Let $V$ be an $n$-dimensional vector subspace of $\mathbb R^N$ and let $(\alpha^1,\dots,\alpha^n )$ be a basis of $V^\vee$ dual to an orthonormal positively oriented basis of $V$. Prove that the $\alpha^1\wedge\dots\wedge\alpha^n$ is the unique $n$-covector such that $\alpha^1\wedge\dots\wedge\alpha^n(v_1,\dots,v_n)=1/n!$ for all positively oriented ordered orthonormal bases.

So it suffices to check that $$\alpha^1\wedge\dots\wedge\alpha^n(v_1,\dots,v_n)=1/n!$$ for some positively oriented orthonormal basis $(v_1,\dots,v_k)$. (The reason is this question.) So we have (for definitions, see this question) $$\alpha^1\wedge\dots\wedge \alpha^n(v_1,\dots,v_n)=\operatorname{Alt}(\alpha^1\otimes\dots\otimes \alpha^n)(v_1,\dots,v_n)=\\\frac{1}{n!}\sum_{\sigma\in S_n}\operatorname{sgn}\sigma \cdot \alpha^1(v_{\sigma(1)})\dots\alpha^n(v_{\sigma(n)})=\frac{1}{n!}\det[\alpha^i(v_j)]=\frac{1}{n!},$$ where the last equality holds because $\alpha^i(v_j)=\delta_{ij}$ (so the matrix is the identity).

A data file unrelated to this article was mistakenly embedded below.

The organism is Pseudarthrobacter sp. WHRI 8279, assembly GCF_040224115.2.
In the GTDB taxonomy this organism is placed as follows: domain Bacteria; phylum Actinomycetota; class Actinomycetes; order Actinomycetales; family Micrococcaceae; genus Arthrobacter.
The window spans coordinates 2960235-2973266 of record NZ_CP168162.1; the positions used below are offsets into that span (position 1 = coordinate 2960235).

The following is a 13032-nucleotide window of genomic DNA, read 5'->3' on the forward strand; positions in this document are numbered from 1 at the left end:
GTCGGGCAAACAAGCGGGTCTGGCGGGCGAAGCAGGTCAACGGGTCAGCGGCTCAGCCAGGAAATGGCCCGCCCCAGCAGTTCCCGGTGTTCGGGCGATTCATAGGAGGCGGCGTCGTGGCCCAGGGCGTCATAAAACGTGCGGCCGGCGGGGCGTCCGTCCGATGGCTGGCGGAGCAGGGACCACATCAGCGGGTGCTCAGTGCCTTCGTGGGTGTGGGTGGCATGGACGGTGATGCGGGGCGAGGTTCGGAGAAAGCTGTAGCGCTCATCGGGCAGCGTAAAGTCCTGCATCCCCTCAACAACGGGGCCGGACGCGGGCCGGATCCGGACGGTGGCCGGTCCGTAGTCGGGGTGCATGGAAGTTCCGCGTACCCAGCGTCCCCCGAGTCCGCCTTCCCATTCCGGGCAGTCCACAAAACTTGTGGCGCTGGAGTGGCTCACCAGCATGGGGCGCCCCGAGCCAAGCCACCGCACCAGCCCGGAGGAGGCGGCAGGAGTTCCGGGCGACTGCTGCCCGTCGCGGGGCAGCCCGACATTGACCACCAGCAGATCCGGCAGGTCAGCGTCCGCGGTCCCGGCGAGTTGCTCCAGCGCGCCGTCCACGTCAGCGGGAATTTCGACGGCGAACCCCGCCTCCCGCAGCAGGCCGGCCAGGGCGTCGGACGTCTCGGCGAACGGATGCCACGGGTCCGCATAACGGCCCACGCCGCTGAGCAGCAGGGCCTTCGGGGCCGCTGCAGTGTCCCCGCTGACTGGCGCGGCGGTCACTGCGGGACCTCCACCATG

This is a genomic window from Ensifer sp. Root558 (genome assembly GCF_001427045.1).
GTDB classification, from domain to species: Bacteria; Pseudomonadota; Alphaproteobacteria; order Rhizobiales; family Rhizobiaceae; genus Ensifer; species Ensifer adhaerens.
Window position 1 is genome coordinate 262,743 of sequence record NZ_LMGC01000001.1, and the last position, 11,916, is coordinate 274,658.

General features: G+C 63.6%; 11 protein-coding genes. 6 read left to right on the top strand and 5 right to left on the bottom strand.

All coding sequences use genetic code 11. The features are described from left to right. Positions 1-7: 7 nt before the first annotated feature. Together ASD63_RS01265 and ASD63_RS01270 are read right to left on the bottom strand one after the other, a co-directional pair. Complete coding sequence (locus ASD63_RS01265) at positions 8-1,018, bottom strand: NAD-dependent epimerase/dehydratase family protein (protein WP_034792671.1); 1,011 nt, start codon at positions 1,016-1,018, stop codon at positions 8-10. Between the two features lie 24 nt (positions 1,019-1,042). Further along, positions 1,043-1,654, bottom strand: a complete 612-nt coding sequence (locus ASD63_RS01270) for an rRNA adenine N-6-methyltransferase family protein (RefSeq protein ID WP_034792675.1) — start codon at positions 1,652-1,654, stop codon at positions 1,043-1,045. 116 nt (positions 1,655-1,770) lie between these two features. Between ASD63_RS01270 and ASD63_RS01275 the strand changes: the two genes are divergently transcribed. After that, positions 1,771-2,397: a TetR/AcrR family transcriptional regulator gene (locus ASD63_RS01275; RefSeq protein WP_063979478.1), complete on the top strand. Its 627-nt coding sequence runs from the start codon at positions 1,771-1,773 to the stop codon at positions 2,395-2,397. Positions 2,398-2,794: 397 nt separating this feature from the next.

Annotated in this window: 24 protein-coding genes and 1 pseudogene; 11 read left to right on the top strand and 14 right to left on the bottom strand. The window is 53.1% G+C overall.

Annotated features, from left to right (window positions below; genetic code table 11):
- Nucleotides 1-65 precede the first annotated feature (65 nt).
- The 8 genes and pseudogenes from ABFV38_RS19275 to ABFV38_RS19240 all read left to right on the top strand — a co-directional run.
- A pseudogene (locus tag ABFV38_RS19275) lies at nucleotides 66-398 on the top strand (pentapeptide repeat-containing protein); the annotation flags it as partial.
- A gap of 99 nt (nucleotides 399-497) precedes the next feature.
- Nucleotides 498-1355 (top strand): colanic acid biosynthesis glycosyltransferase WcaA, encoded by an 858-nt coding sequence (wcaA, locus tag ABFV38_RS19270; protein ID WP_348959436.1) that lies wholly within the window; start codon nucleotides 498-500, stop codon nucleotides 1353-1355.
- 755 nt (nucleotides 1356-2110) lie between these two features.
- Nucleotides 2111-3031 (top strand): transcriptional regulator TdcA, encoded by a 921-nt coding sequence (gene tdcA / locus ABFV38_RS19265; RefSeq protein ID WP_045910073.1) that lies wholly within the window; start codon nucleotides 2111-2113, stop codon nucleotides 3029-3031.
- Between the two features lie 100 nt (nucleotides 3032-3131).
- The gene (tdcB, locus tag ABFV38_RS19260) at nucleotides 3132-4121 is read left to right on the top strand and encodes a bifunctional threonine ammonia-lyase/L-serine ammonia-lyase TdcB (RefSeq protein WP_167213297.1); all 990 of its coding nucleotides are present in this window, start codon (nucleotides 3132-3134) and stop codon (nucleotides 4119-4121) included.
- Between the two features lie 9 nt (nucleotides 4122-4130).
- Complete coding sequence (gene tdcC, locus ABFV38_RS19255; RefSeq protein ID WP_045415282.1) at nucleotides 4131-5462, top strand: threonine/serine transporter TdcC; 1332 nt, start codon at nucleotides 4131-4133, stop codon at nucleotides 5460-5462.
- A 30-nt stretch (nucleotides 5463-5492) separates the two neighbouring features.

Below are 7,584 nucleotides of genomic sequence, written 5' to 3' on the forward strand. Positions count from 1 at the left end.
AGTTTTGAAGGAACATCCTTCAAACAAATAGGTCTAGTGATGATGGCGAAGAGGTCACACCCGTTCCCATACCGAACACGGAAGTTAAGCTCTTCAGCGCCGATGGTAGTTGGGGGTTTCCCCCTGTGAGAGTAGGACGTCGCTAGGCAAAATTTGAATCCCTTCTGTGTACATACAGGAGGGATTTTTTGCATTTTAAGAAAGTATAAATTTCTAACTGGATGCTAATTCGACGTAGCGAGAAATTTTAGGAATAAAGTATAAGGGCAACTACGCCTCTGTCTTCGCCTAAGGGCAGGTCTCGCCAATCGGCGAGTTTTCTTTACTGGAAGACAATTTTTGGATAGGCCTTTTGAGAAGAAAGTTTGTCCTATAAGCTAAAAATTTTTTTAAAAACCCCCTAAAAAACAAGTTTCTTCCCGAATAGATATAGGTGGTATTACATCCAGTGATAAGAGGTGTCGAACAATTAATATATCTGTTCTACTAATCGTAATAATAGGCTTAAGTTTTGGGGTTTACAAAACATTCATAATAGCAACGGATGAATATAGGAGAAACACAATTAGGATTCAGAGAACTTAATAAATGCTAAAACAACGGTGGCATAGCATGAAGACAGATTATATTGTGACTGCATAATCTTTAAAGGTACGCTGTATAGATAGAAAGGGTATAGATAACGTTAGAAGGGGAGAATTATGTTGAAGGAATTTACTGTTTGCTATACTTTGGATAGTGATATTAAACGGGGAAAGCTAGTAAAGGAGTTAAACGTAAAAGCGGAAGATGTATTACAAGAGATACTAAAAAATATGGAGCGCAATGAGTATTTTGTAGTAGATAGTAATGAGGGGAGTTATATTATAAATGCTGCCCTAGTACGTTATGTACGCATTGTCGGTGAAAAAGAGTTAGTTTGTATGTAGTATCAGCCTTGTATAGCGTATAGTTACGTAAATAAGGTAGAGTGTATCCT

But I have one concern: I never used that $(v_1,\dots,v_n)$ is an orthonormal or even positively oriented. Is my solution incorrect? If so, what exactly is incorrect?

  • Seems I figured out what I was doing wrong. I assumed $(\alpha^i)$ is dual to $(v_j)$; but I should have applied $\alpha^1\wedge\dots\wedge\alpha^n$ to an arbitrary positively oriented orthonormal basis, not just to the one which $(\alpha^i)$ is dual to. This requires one more step, but it's easy to do using math.stackexchange.com/questions/2740307/…. Such a proof will use both the fact that the basis is positively oriented and orthonormal (to conclude that the determinant from the question I cited is equal to one). – user500094 Apr 17 at 1:59

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